Sharing founder stories and artist talents to collaborate and inspire. (Peter is a character from an NBC Heroes television show who has the power to mimic and absorb the super powers of those around him. If he surrounds himself by the right people and talents, he is essentially unstoppable. Let's be unstoppable.)

Elizabeth Peterson, Eastwood Group

Profile: Elizabeth Peterson, Eastwood Group
Company Description: Payment integration consulting and FinTech software product development
Website: http://www.elizabetheastwood.com/; @Chitownlizzy
Date of interview: October 2015

Elizabeth Petersen, Eastwood Group

Elizabeth Petersen, Eastwood Group
Art by Francesco Dibattista

Elizabeth Peterson is an artist, an entrepreneur, a mother, a seeker of truth and continuous improvement. She started her education in arts and fashion, but ended up with a career in financial technology; and is in the process of creating payment software to change the pace of payment on-boarding and integration.

On how she got from art to finance to startups:

Elizabeth actually went to school for fine arts, came to Chicago to be in fashion design, and quickly discovered that she wasn’t interested in staying in the fashion industry. She changed her trajectory and ended up with a 10 year long career in financial technology services, which developed her expertise in payment integration infrastructure and implementations for large clients.

“I’m a terrible employee though. I like to find loopholes and skip over everything. I never stop at my job title. I always want to boil the ocean and am looking for what’s next all the time. I’m not an office person. I can’t draw in the lines and follow all the rules.”

Though she generally only consulted for larger companies, her client portfolio brought her in contact with a few earlier stage companies that needed her services.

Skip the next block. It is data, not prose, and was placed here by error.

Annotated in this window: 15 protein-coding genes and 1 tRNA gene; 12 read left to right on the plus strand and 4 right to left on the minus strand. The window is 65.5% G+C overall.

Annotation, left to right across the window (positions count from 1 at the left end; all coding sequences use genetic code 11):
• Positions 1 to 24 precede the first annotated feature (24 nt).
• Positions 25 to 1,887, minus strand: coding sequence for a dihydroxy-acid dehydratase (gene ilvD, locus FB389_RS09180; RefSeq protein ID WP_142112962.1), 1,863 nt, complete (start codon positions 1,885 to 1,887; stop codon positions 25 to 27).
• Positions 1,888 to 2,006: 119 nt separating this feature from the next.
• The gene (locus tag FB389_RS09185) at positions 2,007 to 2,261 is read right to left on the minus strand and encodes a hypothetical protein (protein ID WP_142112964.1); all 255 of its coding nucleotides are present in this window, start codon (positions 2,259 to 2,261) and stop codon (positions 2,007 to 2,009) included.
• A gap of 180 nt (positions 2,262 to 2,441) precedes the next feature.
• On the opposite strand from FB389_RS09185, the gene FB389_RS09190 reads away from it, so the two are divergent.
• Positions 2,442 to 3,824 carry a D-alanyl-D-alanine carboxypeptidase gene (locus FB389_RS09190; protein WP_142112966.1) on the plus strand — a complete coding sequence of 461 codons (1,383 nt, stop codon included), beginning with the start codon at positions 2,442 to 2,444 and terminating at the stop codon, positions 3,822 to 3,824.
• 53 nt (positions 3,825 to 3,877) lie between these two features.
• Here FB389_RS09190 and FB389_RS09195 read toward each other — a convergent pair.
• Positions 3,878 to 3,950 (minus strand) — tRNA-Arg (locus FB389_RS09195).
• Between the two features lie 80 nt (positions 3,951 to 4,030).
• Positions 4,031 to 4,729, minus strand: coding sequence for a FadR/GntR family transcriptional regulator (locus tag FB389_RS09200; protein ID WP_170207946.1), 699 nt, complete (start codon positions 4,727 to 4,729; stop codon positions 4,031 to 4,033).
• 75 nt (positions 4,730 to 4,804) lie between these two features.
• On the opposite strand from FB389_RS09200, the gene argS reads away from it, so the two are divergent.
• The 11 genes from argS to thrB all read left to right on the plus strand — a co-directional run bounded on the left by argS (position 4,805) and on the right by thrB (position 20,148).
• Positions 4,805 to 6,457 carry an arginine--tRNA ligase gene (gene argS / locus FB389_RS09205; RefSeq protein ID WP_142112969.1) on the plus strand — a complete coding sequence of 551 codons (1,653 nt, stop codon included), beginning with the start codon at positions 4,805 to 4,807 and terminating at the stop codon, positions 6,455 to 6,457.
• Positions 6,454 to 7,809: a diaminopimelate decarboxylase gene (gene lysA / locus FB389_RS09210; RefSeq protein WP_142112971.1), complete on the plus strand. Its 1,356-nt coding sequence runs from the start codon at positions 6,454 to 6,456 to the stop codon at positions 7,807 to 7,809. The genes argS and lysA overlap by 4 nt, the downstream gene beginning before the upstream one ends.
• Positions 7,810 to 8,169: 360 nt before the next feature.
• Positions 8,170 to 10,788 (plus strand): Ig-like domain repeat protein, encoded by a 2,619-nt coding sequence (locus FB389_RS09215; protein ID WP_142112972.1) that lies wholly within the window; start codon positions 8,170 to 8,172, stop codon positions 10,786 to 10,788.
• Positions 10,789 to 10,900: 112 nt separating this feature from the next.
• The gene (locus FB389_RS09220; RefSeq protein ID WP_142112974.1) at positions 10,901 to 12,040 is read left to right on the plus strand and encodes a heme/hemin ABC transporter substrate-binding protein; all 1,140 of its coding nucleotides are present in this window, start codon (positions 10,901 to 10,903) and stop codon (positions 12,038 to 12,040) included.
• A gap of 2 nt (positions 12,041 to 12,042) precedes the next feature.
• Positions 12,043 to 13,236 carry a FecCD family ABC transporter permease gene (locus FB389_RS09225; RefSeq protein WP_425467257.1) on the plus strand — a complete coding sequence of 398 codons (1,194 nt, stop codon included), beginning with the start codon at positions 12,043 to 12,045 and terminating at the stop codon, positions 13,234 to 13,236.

“I was instructed to help out these much larger companies, and had very high revenue targets. But my gut was telling me that it was really these guys (early stage companies) that needed my help. This was the energy that I wanted to be a part of, so I had to put myself there.”

After being introduced to the 1871 community, she had the opportunity to do payment integration consulting for Rippleshot, Sportslock, and Occasion, which gave her confidence to use what she’d learned and validated to begin driving the creation of her own software to better meet clients’ needs.

On the startup community and scaling:

“I think the startup world in Chicago has a heart of gold. It’s amazing how all of them are connected and partner together on different projects. There’s a different community in startups – it’s more like family. Everyone wants to help everyone out – crowd sourcing, camaraderie, transparency.”

Elizabeth’s specialty is helping startup companies scale their payment technology and infrastructure.

“It’s like watching your kids grow up. You watch these companies go through name changes and team changes – and now they’re getting millions in funding, and have great success stories. It’s an amazing thing to be a part of, and now it is my turn to be a success story.”

On mission, inspiration, and mentorship:

Elizabeth says that she looks for mentors that share her mission, and confesses that connecting with mentors did not come naturally.

“Mentorship was a hard thing to take on for me. I tend to think that I can do everything on my own and wear a million different hats. But you can’t. I’m learning to delegate to people who are better than me and learn from people 10-15 years ahead of me.”

Elizabeth is inspired by the “radical generosity” among women entrepreneurs started by SheEO founder Vicki Saunders and hopes to “be like these people in 10-15 years to be able to help other women.” Who else is she looking ahead to? – Sunny Bates and Marissa Mayer, Ray Kurzweil, and Jack Dorsey to name a few.

On finding new focus:

Last year she founded The Eastwood Group, a FinTech company with the mission of developing new technology to impact the payments industry, and made a last minute decision to go through the General Assembly UX Design Immersive Program to regain some focus and structure for her product vision.

“I had to make some things happen. If you don’t have a structured process, then you’re lost. I was lost – all over the place and was working on too many projects. So I decided I needed to learn how to do it the right way.”

It definitely took some risk, but you have to just jump. I would’ve never thought I’d be as far as I am today. Now I have so much more focus and I understand what I need to get done. I know the type of person I need to be and I’m excited for the next 10 years.”


You can find Elizabeth at 1871, lending her expertise to clients downtown, attending tech events, and speaking on the future of payments.”

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